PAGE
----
Undiscovered: A Day Volunteering with Techtonica

Learning to program has had a lot of professional and personal benefits for me, but one of the greatest and most unexpected has been the opportunity to teach people who are new to programming. There are lots of opportunities to do this in the San Francisco Bay Area, but one of the most compelling is Techtonica, a new non-profit that partners with tech companies to offer free training and job placement to local women and non-binary femme adults.

On March 11, 2017, five awesome students came to a Techtonica one-day workshop, designed to introduce new programmers to Python. While they were all relatively new to programming, most had worked with HTML and CSS before — we also had a student who had programmed in COBOL in college, which was unexpected and awesome.

The session was held in the beautiful new facilities at St. Anthony’s in the Tenderloin. After a short welcome and introductions, we all went to the computer lab where students worked through the first few chapters of the Django Girls tutorial, learning the basics of strings, variables and lists in Python, plus working with the command line and a code editor.

Future software engineer on the left, me on the right

All were really eager to learn more about both programming and the tech industry, and laser focused on the tutorial. While they worked through the tutorial, the other volunteers and I hovered and waited for questions. Considering everyone was new to this, the subject matter is vast and the session was only a few hours long, I was completely floored by how thoughtful and awesome their questions were — for example, I don’t think most people would think to ask about the difference between a function and a method the first day they wrote Python.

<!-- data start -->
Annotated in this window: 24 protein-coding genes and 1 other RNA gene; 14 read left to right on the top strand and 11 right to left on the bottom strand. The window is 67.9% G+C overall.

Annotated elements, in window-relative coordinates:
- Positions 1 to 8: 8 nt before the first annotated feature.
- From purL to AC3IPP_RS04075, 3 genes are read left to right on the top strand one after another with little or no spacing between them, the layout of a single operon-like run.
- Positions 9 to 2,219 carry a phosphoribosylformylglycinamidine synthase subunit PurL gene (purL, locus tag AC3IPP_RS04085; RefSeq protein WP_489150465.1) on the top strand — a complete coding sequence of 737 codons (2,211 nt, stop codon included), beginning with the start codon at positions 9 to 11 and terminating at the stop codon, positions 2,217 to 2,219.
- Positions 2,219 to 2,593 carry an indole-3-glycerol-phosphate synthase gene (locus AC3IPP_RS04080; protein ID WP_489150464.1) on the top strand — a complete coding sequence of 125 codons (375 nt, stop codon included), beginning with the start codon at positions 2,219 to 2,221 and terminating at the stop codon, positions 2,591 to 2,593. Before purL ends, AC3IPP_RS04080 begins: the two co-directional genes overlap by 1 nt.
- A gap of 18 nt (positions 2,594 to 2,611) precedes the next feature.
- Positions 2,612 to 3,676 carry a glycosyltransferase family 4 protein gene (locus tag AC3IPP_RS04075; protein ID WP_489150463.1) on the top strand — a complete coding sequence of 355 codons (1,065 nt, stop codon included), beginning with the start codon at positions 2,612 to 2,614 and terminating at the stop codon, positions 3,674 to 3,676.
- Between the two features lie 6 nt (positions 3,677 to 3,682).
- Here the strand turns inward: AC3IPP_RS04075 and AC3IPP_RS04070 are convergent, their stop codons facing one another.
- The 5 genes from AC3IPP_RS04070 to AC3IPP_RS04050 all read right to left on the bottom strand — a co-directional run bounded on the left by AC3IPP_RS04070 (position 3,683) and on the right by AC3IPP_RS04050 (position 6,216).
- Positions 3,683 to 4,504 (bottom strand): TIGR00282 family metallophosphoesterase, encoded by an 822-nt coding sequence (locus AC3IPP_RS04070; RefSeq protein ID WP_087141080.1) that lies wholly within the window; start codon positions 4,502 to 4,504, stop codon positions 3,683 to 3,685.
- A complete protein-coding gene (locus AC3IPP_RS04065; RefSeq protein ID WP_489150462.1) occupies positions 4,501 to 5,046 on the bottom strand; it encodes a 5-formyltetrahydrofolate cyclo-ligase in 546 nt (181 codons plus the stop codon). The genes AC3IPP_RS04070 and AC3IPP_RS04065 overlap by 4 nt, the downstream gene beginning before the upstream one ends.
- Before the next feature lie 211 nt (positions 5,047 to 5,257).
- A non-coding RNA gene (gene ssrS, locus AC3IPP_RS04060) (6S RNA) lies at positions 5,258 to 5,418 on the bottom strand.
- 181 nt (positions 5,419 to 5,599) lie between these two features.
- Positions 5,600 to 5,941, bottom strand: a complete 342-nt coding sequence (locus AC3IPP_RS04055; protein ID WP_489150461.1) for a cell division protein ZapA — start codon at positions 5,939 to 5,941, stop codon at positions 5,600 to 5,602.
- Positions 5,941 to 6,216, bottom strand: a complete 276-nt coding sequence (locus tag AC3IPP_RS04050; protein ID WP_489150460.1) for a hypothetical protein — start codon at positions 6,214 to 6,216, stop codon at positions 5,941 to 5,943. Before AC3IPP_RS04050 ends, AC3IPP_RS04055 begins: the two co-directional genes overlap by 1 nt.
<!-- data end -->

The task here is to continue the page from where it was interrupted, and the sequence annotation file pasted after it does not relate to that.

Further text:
At lunchtime, we chatted about tech roles and the industry over sandwiches and potato salad. As we talked about what I and the other volunteers did, and how to break into tech, it struck me how unfair it would be if our industry doesn’t give them a chance — every single student at St. Anthony’s that day was smart and driven. I hope they all keep building their skills and someone, sooner rather than later, will give them a chance and a job. With support and encouragement, any of them could be great programmers one day.

Those of us who are already in the tech industry can all do something to make that happen. If you are a programmer in the Bay Area, please put your hand up to help teach someone else what you know. Not only will it help you fall in love with programming again, you’ll maybe even foster some undiscovered talent.

Sign up to volunteer for Techtonica at https://techtonica.org/#howtohelp.